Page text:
Aryan Khan and Ashish Mishra: India gripped by tale of two sons
bbc– The first is Aryan Khan, the 23-year-old son of Bollywood superstar Shah Rukh Khan, who was arrested on early Sunday morning for allegedly doing recreational drugs at a party.
The second is Ashish Mishra, the son of India’s junior home minister, who is accused of ordering his driver to plough his vehicle into a group of protesting farmers, resulting in deaths and injuries.
Both Khan and Mishra have denied the allegations against them, and the two cases are not linked in any way.
But the manner in which the two young men have been treated by law enforcement, and the huge media attention paid to Khan’s case, has led some to question the agenda of some of the press, and accuse certain stations of trying to “tarnish Bollywood”.
The ‘drug bust’
Khan was taken off a cruise ship that was on its way from Mumbai – the city where his family live – to the tourist paradise of Goa. The Narcotics Control Bureau (NCB), which arrested him along with several others, said they were detained under laws “related to possession, consumption and sale of illegal substances”. The 23-year-old was remanded into custody until 7 October.
Analysts said, based on Khan’s arrest papers, that the drug yield was likely so small that there was really no reason to keep him in custody. His lawyer Satish Manshinde strongly denied the accusations. He told the magistrate at the bail hearing on Sunday that Khan had been “screened twice when he boarded the cruise” and that “no contraband had been found on him” and there was “no evidence that he had consumed any drugs”.
Protests, runaway car and deaths
The second incident involved Ashish Mishra, son of Prime Minister Narendra Modi’s ministerial colleague Ajay Mishra, after a car from their motorcade allegedly ploughed into a group of protesting farmers in Lakhimpur district of Uttar Pradesh.
Altogether, eight people were killed. Farm unions said two protesters died when they were run over, two others who were injured later succumbed in the hospital, and three BJP workers and the driver were beaten to death by a mob of protesters.
Initial reports quoted Ashish Mishra as saying he had run through the farms and fields to escape being lynched by protesters. He later said he was not in the car at the time of the incident – a claim his father backed.
It was only after protests by opposition parties and farmers’ unions that the police finally opened an investigation on Monday morning and the father and the son were charged.
“The reluctance and the delay by the police in lodging the complaint is inexcusable,” said Vikram Singh, a former top police official from the northern state of Uttar Pradesh.
“The incident in Lakhimpur is much more grave as it involves loss of life, but Khan’s arrest has hogged the limelight,” he said.
The media coverage
Throughout Sunday, some TV channels feasted on Khan family’s ordeal. He was photographed and filmed being escorted by the police in and out of buildings, and his “arrest memo” was shown on TV screens and shared widely on WhatsApp.
Khan’s arrest was described by one anchor as a “major bust of a rave party”, while another demanded that the “nexus between Bollywood and drugs” be ended.
Guests on these channels made unsubstantiated claims about the star son and criticised the actor and his wife for poor parenting. On Twitter, Aryan Khan’s name trended along with #BollywoodDruggies and #BollyDruggiesShamingNation.
But more than 24 hours after the incident in Lakhimpur, the Mishras are yet to be called to the police station for questioning, and the coverage on TV channels has been much more muted.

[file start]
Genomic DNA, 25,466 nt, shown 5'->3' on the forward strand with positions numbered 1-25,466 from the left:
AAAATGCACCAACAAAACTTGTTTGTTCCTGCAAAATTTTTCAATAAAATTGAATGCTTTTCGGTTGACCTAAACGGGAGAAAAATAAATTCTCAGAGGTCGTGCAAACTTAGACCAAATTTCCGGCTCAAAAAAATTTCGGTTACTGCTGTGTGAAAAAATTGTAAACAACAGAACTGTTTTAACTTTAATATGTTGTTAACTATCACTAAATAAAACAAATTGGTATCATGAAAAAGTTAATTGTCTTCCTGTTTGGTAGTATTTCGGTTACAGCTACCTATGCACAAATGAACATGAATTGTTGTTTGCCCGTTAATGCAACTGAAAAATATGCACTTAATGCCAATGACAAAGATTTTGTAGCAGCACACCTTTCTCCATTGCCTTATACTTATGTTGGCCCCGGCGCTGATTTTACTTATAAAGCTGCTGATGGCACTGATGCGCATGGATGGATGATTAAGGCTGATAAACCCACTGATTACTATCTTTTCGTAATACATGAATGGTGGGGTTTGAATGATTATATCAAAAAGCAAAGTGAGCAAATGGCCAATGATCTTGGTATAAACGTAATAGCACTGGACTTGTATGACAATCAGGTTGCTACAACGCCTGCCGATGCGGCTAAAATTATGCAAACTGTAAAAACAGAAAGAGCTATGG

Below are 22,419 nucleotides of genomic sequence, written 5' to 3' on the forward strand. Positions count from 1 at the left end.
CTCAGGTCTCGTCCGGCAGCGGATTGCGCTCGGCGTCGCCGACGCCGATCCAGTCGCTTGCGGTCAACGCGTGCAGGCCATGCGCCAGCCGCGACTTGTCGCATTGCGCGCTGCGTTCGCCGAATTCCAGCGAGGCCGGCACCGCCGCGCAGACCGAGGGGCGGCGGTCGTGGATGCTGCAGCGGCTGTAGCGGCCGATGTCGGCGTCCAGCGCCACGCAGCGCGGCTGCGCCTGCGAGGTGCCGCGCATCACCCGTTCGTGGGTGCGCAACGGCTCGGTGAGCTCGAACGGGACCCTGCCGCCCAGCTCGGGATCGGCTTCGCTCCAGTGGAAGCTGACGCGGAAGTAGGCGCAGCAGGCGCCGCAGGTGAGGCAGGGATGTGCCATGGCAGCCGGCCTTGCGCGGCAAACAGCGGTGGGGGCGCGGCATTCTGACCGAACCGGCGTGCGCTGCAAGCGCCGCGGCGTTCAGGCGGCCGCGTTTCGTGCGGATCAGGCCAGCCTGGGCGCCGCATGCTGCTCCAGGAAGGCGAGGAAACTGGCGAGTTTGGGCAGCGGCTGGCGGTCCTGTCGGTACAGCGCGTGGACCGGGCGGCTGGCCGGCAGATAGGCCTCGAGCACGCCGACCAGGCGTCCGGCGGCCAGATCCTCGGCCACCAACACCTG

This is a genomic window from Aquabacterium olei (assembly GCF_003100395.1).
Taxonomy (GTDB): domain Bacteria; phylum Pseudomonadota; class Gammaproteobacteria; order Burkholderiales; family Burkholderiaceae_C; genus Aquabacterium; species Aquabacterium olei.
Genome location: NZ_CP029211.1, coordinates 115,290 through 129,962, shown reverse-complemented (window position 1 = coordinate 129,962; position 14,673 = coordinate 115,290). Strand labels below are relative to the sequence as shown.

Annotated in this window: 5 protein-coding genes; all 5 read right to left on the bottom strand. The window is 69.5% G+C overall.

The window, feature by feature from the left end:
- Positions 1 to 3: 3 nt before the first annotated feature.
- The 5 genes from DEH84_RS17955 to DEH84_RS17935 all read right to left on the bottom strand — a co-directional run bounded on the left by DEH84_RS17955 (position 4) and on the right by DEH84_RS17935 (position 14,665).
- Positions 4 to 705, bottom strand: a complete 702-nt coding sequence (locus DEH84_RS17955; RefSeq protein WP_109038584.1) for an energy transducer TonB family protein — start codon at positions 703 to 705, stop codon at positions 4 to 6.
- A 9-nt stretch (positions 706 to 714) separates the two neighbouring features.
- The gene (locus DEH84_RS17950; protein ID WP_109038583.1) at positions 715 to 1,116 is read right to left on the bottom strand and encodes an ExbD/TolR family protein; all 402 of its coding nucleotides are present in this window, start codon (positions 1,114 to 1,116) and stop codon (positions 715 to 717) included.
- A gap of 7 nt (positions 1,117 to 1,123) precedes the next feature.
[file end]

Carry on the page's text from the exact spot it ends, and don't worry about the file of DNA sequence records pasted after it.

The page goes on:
- Girlfriend on ‘media trial’ in Bollywood star’s death
- Bollywood star questioned in India drugs case
- Why a film star’s death trumped India’s Covid story
Celebrity anchors have refrained from demanding their arrest, some have, in fact, blamed the violence on farmers (who have been protesting for a year in many parts of north India against three new laws).
On Twitter, the only hashtag that trended for hours on Monday morning was the one exhorting Uttar Pradesh Chief Minister Yogi Adityanath to “beat the farmers and protesters with sticks”.
The ‘star son’ vs the unknown
The coverage of the drug bust was “over the top”, but was to be “expected in our eyeball-driven and click-driven journalism”, said former journalist John Thomas.
“The star value of the star son influences the coverage and also the presumed interest of the consumer whether on TV or in print,” he said. “The politician’s son, on the other hand, is an unknown across the country, as is his daddy. Who knows a junior minister in the Modi government?”
Mr Singh said the wall-to-wall coverage was part of “a hidden agenda, an insidious roadmap” to tarnish Bollywood. He pointed to the case of Bollywood actress Rhea Chakraborty, who found herself at the centre of a vicious campaign last year led by some of India’s most high-profile journalists, after her partner, the actor Sushant Singh Rajput, was found dead in his Mumbai apartment last year.
- The defining image of farmers’ protest in India
- What has brought India’s farmers to the streets?
“There was no substance to the allegations against Rhea but it ruined her image. Khan’s arrest memo shows the drug recovery was a pittance, but his family’s reputation is in tatters,” he said.
“It was a bailable offence so why did the NCB seek his remand? Also, they shouldn’t have revealed the identity of the accused and the media should not have been allowed to track and report his every move after the arrest.”
Young people taking drugs was “a human tragedy”, he added, calling for officials to show “sensitivity”.
“Drugs can’t be exterminated, so drug abuse should be dealt with by sending people to de-addiction centres so that the unfortunate victims of substance abuse can be rehabilitated.”